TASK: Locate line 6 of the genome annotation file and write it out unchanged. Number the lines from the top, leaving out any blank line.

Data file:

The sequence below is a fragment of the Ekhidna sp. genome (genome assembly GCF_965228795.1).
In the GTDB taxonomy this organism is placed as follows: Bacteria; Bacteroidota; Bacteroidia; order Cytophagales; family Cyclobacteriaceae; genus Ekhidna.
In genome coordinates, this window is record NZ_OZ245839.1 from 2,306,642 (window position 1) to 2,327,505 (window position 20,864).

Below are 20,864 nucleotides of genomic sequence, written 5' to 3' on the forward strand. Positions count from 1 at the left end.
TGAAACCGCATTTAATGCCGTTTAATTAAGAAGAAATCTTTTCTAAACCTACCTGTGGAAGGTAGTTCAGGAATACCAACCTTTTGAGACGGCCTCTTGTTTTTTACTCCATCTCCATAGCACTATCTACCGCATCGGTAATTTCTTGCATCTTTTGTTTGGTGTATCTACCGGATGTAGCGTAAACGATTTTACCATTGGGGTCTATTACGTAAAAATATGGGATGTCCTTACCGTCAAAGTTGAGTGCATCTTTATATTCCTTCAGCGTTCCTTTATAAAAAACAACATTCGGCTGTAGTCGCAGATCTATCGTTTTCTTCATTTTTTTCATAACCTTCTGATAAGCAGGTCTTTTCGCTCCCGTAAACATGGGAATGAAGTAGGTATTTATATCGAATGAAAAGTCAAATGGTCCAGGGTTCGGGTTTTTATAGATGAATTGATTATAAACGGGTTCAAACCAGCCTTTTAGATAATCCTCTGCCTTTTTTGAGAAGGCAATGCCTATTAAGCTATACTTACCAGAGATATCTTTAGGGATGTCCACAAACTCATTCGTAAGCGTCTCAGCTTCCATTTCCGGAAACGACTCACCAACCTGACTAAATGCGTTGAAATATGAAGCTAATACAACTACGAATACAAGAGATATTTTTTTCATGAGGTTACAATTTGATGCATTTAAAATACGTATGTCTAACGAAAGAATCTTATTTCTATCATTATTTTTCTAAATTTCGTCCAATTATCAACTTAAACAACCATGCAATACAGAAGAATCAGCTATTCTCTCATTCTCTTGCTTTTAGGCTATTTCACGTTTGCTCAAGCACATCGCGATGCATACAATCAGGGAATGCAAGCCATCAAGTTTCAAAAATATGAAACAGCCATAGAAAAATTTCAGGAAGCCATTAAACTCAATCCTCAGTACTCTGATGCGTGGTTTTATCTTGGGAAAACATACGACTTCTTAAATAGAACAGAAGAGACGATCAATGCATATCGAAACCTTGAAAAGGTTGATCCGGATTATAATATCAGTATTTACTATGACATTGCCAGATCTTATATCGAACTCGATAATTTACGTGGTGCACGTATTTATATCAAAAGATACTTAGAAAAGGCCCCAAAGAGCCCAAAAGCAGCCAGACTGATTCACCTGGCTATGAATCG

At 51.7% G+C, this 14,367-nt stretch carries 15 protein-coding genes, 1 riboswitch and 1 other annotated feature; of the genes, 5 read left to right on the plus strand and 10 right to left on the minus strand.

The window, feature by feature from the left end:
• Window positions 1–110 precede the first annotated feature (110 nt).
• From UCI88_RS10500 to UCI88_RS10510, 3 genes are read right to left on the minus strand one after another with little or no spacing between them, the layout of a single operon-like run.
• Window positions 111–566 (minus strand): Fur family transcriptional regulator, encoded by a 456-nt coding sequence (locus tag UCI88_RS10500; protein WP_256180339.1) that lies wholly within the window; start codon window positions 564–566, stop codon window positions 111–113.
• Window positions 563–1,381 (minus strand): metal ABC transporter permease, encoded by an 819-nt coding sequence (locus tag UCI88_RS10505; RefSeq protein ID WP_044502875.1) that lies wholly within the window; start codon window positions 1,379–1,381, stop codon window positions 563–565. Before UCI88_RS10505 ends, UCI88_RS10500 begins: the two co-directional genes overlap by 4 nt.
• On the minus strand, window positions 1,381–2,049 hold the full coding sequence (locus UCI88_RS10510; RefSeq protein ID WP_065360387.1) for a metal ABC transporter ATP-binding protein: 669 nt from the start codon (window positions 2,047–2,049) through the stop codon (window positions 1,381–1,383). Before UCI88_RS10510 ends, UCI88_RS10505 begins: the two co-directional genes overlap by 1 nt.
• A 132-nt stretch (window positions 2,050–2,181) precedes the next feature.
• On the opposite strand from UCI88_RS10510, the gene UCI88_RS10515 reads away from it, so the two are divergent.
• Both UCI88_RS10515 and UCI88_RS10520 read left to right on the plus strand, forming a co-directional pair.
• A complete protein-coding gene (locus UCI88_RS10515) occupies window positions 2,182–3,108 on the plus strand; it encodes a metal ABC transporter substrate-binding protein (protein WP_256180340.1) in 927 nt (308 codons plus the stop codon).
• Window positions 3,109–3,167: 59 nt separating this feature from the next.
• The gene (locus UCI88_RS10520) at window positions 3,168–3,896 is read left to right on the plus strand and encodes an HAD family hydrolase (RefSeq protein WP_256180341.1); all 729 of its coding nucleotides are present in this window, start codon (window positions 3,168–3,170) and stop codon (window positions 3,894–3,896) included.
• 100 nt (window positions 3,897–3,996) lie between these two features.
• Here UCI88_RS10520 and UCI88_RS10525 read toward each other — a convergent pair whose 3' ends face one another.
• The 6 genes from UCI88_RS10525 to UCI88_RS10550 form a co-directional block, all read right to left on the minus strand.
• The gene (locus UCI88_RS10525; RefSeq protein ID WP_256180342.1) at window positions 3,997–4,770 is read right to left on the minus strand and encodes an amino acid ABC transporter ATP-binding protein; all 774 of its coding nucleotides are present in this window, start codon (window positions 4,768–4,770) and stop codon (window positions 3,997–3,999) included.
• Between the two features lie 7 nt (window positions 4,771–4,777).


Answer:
At 51.7% G+C, this 14,367-nt stretch carries 15 protein-coding genes, 1 riboswitch and 1 other annotated feature; of the genes, 5 read left to right on the plus strand and 10 right to left on the minus strand.